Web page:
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What to Do if You’re Failing at Your Job

Embracing your failure, and recovering from it

Failing is a very negative and uncomfortable word. People avoid failing because they cannot handle the possibility that they are a failure.

Inevitably, you are going to fail. How do you recover from it?

Acknowledge the problem

If there is a gap between your actual performance and your expected performance, then you are failing to meet the standards put in place for you. Own this. If you cannot accept this, you will never be a top performer. You don’t need to wave a sign about it, but acknowledge it.

Separate that acknowledgement from the slew of excuses that will inevitably follow. They might all be really legitimate, but none of them change the fact that the outcome isn’t in line with the expectation.

Work harder

The first step I always recommend is just turning up the work ethic a notch.

It is true that it’s better to work smarter and not harder, but figuring out how to work smarter isn’t always obvious. The first step I always recommend is just turning up the work ethic a notch. This usually isn’t the long-term fix, but it can give you more experience and more data points, which you’re going to need for when you start working smarter.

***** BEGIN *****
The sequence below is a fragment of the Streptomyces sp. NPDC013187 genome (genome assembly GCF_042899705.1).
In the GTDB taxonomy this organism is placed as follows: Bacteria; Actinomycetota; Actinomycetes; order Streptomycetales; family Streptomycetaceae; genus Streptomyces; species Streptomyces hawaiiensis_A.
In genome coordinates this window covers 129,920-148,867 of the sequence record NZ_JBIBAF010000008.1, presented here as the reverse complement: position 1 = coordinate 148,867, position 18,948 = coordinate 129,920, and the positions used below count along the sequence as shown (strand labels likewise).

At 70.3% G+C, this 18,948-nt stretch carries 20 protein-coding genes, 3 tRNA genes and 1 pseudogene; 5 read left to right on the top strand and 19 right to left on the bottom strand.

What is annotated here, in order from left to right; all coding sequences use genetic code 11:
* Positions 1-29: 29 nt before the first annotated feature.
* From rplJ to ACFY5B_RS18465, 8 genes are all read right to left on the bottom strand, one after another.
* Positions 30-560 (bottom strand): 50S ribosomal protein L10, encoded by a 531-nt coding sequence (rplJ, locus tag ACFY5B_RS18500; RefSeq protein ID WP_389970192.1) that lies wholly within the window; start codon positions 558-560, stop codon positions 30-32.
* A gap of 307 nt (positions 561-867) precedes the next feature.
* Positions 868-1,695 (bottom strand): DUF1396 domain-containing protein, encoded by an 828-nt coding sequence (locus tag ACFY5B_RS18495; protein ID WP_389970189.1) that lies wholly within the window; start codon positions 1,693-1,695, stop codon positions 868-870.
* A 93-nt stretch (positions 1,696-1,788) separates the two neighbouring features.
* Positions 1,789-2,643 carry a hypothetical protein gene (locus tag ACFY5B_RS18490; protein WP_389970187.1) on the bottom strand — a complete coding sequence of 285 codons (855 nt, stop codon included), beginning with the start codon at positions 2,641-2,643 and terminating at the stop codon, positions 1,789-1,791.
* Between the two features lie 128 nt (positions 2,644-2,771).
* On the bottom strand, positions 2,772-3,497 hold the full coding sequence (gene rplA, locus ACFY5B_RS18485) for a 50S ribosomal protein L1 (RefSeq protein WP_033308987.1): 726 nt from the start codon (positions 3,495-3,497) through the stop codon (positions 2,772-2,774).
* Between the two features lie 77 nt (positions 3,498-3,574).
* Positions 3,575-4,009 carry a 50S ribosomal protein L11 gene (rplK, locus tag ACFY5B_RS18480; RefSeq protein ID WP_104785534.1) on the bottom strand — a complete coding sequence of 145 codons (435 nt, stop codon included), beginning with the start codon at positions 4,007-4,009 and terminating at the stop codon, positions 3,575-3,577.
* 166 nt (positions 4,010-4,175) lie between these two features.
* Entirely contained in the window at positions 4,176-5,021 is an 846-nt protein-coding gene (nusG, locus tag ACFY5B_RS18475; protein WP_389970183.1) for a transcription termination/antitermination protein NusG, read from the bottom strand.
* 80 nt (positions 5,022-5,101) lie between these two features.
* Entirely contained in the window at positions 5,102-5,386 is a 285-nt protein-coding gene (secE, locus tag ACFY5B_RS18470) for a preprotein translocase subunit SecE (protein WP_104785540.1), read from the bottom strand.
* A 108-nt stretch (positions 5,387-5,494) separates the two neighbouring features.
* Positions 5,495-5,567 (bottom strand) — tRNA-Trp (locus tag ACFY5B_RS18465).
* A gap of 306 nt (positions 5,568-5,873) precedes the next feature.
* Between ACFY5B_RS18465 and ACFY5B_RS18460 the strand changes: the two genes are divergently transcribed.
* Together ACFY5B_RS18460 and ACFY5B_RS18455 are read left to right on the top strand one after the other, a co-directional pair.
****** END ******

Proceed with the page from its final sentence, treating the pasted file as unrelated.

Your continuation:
It’s also a really easy, super controllable way to increase your odds of success. (Remember, success takes a lot of hard work.) Finally, when you do ask for help, people are going to listen, because they can’t just blame it on laziness.

Learn from others

There is likely nothing in your career that you’re going to do which hasn’t been done before. If you have peers who are experiencing success, start paying attention to what they are doing. If there isn’t a peer, turn to the internet. There are endless articles and advice columns and case studies that can expand your skills and improve your outcomes.

Don’t wait for someone to tell you how to do it better, start asking the question for yourself.

Talk to your boss

Be proactive in your communication with your boss. Don’t wait for them to point out the problem to you. Impress them with your ability to be objective and driven. Even if you’re not delivering results, communicating effort can buy you time to turn the story around.

Your approach should highlight these things:

  1. You’re not where you want to be

  2. You’ve identified 3 things you think could be the problem and are working on them by doing XYZ

  3. You would love them to provide any additional insight/ideas on what needs to change


Failure is a part of everything. You have the power to own it and to change it. That is the key to success.


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